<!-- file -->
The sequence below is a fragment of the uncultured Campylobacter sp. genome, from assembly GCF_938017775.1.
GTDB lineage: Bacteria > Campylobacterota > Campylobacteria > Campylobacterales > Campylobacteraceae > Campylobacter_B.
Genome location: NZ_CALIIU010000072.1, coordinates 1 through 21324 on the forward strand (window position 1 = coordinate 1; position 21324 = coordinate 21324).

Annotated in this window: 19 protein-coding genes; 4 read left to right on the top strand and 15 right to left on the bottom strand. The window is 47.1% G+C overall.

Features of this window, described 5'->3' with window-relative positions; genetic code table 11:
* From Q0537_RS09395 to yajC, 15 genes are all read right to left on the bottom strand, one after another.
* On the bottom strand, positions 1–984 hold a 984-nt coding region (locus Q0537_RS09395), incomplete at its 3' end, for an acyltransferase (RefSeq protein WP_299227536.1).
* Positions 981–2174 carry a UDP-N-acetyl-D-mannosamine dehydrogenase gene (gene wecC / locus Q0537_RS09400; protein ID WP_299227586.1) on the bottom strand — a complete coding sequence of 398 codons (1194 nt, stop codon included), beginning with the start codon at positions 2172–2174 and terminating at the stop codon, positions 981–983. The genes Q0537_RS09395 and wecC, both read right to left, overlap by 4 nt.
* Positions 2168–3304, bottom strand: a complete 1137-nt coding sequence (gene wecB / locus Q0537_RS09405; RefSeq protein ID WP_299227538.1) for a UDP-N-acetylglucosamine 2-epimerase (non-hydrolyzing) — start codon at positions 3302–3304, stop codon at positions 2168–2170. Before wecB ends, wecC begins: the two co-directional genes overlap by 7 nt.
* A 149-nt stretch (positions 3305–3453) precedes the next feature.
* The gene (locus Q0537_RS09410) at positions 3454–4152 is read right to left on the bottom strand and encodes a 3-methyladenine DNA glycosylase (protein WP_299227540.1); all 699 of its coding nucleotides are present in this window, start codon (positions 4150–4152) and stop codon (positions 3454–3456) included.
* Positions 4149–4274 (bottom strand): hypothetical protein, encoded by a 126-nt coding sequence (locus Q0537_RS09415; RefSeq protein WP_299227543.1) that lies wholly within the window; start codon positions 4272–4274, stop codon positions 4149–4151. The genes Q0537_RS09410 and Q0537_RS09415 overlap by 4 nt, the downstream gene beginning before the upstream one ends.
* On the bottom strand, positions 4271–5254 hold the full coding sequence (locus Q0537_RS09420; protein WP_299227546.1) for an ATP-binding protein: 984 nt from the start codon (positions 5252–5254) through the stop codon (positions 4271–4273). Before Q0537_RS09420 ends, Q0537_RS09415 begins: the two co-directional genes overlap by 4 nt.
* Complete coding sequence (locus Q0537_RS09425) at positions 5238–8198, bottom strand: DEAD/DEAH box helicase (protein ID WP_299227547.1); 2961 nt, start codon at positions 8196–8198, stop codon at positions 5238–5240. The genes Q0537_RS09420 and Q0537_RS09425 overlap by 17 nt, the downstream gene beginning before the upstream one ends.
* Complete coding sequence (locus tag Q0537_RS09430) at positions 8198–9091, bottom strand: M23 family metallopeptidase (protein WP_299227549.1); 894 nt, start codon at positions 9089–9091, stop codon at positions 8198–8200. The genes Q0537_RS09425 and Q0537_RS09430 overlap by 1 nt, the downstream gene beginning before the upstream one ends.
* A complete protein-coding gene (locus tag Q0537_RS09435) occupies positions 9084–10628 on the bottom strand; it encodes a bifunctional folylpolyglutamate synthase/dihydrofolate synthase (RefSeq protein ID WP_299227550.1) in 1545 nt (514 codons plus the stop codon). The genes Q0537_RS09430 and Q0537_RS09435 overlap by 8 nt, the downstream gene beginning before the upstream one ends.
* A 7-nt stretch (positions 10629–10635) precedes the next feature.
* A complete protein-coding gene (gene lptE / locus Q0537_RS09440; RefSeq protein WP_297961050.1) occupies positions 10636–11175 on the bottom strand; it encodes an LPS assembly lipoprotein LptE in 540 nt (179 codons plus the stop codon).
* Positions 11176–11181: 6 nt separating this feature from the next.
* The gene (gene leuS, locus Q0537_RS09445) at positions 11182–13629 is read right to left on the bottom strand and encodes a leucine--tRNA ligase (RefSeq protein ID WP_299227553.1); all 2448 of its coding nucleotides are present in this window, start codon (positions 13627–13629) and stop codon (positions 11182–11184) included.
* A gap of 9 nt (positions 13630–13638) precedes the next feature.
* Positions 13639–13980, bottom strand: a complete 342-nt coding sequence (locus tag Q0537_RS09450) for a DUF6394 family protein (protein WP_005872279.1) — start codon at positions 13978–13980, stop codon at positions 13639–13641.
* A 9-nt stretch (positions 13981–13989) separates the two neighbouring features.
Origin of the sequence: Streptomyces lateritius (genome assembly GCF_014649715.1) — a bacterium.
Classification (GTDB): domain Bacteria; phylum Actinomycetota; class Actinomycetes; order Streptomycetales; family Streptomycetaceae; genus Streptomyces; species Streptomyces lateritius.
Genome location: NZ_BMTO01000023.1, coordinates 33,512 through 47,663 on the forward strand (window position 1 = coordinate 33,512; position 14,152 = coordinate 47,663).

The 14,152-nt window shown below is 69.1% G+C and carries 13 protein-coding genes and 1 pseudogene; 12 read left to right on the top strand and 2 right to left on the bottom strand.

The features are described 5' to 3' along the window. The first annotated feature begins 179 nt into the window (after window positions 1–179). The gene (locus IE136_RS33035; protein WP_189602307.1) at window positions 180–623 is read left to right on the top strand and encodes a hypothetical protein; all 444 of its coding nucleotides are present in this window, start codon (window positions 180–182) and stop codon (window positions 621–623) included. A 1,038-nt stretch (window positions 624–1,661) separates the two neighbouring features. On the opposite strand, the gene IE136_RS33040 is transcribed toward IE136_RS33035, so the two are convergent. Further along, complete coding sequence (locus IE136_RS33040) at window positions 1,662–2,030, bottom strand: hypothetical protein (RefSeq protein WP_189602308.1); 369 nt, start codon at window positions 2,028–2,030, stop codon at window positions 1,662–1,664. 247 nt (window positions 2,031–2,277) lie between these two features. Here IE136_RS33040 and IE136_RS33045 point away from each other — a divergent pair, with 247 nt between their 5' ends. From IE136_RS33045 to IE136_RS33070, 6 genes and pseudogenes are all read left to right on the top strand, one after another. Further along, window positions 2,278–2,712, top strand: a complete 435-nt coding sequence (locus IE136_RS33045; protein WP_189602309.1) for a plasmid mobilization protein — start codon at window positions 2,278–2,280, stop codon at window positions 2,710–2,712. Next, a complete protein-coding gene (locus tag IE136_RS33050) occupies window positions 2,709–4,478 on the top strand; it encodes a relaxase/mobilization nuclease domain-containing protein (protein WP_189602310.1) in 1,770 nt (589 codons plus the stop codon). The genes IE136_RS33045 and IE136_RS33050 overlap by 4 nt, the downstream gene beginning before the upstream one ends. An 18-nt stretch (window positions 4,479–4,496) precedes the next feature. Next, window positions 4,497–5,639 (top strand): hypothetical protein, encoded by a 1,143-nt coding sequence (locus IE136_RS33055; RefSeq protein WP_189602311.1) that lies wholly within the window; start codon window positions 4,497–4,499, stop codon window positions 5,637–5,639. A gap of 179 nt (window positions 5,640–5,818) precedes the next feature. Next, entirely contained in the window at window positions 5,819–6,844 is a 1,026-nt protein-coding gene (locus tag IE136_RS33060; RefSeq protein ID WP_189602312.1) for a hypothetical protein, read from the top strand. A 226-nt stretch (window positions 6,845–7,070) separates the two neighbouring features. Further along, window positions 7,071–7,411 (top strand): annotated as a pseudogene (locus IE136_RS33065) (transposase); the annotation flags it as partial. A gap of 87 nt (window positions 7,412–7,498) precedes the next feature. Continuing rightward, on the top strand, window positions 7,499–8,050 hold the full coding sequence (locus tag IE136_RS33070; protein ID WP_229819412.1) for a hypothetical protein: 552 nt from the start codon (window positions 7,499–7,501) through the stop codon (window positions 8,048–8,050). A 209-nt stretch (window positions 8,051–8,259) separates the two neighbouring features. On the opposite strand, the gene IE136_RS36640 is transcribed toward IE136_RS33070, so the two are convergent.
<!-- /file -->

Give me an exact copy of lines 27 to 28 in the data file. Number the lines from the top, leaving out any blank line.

The 14,152-nt window shown below is 69.1% G+C and carries 13 protein-coding genes and 1 pseudogene; 12 read left to right on the top strand and 2 right to left on the bottom strand.

The features are described 5' to 3' along the window. The first annotated feature begins 179 nt into the window (after window positions 1–179). The gene (locus IE136_RS33035; protein WP_189602307.1) at window positions 180–623 is read left to right on the top strand and encodes a hypothetical protein; all 444 of its coding nucleotides are present in this window, start codon (window positions 180–182) and stop codon (window positions 621–623) included. A 1,038-nt stretch (window positions 624–1,661) separates the two neighbouring features. On the opposite strand, the gene IE136_RS33040 is transcribed toward IE136_RS33035, so the two are convergent. Further along, complete coding sequence (locus IE136_RS33040) at window positions 1,662–2,030, bottom strand: hypothetical protein (RefSeq protein WP_189602308.1); 369 nt, start codon at window positions 2,028–2,030, stop codon at window positions 1,662–1,664. 247 nt (window positions 2,031–2,277) lie between these two features. Here IE136_RS33040 and IE136_RS33045 point away from each other — a divergent pair, with 247 nt between their 5' ends. From IE136_RS33045 to IE136_RS33070, 6 genes and pseudogenes are all read left to right on the top strand, one after another. Further along, window positions 2,278–2,712, top strand: a complete 435-nt coding sequence (locus IE136_RS33045; protein WP_189602309.1) for a plasmid mobilization protein — start codon at window positions 2,278–2,280, stop codon at window positions 2,710–2,712. Next, a complete protein-coding gene (locus tag IE136_RS33050) occupies window positions 2,709–4,478 on the top strand; it encodes a relaxase/mobilization nuclease domain-containing protein (protein WP_189602310.1) in 1,770 nt (589 codons plus the stop codon). The genes IE136_RS33045 and IE136_RS33050 overlap by 4 nt, the downstream gene beginning before the upstream one ends. An 18-nt stretch (window positions 4,479–4,496) precedes the next feature. Next, window positions 4,497–5,639 (top strand): hypothetical protein, encoded by a 1,143-nt coding sequence (locus IE136_RS33055; RefSeq protein WP_189602311.1) that lies wholly within the window; start codon window positions 4,497–4,499, stop codon window positions 5,637–5,639. A gap of 179 nt (window positions 5,640–5,818) precedes the next feature. Next, entirely contained in the window at window positions 5,819–6,844 is a 1,026-nt protein-coding gene (locus tag IE136_RS33060; RefSeq protein ID WP_189602312.1) for a hypothetical protein, read from the top strand. A 226-nt stretch (window positions 6,845–7,070) separates the two neighbouring features. Further along, window positions 7,071–7,411 (top strand): annotated as a pseudogene (locus IE136_RS33065) (transposase); the annotation flags it as partial. A gap of 87 nt (window positions 7,412–7,498) precedes the next feature. Continuing rightward, on the top strand, window positions 7,499–8,050 hold the full coding sequence (locus tag IE136_RS33070; protein ID WP_229819412.1) for a hypothetical protein: 552 nt from the start codon (window positions 7,499–7,501) through the stop codon (window positions 8,048–8,050). A 209-nt stretch (window positions 8,051–8,259) separates the two neighbouring features. On the opposite strand, the gene IE136_RS36640 is transcribed toward IE136_RS33070, so the two are convergent.